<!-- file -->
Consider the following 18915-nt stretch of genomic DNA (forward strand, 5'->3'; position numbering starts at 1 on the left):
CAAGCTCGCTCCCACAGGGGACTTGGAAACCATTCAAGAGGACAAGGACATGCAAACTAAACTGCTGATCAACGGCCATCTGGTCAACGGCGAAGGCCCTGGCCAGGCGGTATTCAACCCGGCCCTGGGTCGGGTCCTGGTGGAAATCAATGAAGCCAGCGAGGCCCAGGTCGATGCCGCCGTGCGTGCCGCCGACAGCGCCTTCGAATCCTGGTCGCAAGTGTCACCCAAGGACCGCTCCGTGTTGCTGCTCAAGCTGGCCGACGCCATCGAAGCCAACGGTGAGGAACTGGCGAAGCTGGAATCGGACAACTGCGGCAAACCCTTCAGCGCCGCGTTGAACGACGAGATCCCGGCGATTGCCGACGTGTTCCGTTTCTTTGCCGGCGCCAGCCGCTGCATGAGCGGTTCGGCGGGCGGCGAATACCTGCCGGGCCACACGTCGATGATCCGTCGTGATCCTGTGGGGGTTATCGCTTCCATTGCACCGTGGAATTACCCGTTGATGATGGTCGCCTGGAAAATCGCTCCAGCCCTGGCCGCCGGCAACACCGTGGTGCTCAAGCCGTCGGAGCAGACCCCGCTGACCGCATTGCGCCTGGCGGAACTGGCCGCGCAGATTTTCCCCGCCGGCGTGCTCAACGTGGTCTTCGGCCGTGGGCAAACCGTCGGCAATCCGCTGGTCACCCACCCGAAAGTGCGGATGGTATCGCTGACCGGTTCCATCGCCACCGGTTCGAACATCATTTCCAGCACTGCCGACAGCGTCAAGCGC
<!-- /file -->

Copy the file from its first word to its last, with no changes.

Consider the following 18915-nt stretch of genomic DNA (forward strand, 5'->3'; position numbering starts at 1 on the left):
CAAGCTCGCTCCCACAGGGGACTTGGAAACCATTCAAGAGGACAAGGACATGCAAACTAAACTGCTGATCAACGGCCATCTGGTCAACGGCGAAGGCCCTGGCCAGGCGGTATTCAACCCGGCCCTGGGTCGGGTCCTGGTGGAAATCAATGAAGCCAGCGAGGCCCAGGTCGATGCCGCCGTGCGTGCCGCCGACAGCGCCTTCGAATCCTGGTCGCAAGTGTCACCCAAGGACCGCTCCGTGTTGCTGCTCAAGCTGGCCGACGCCATCGAAGCCAACGGTGAGGAACTGGCGAAGCTGGAATCGGACAACTGCGGCAAACCCTTCAGCGCCGCGTTGAACGACGAGATCCCGGCGATTGCCGACGTGTTCCGTTTCTTTGCCGGCGCCAGCCGCTGCATGAGCGGTTCGGCGGGCGGCGAATACCTGCCGGGCCACACGTCGATGATCCGTCGTGATCCTGTGGGGGTTATCGCTTCCATTGCACCGTGGAATTACCCGTTGATGATGGTCGCCTGGAAAATCGCTCCAGCCCTGGCCGCCGGCAACACCGTGGTGCTCAAGCCGTCGGAGCAGACCCCGCTGACCGCATTGCGCCTGGCGGAACTGGCCGCGCAGATTTTCCCCGCCGGCGTGCTCAACGTGGTCTTCGGCCGTGGGCAAACCGTCGGCAATCCGCTGGTCACCCACCCGAAAGTGCGGATGGTATCGCTGACCGGTTCCATCGCCACCGGTTCGAACATCATTTCCAGCACTGCCGACAGCGTCAAGCGC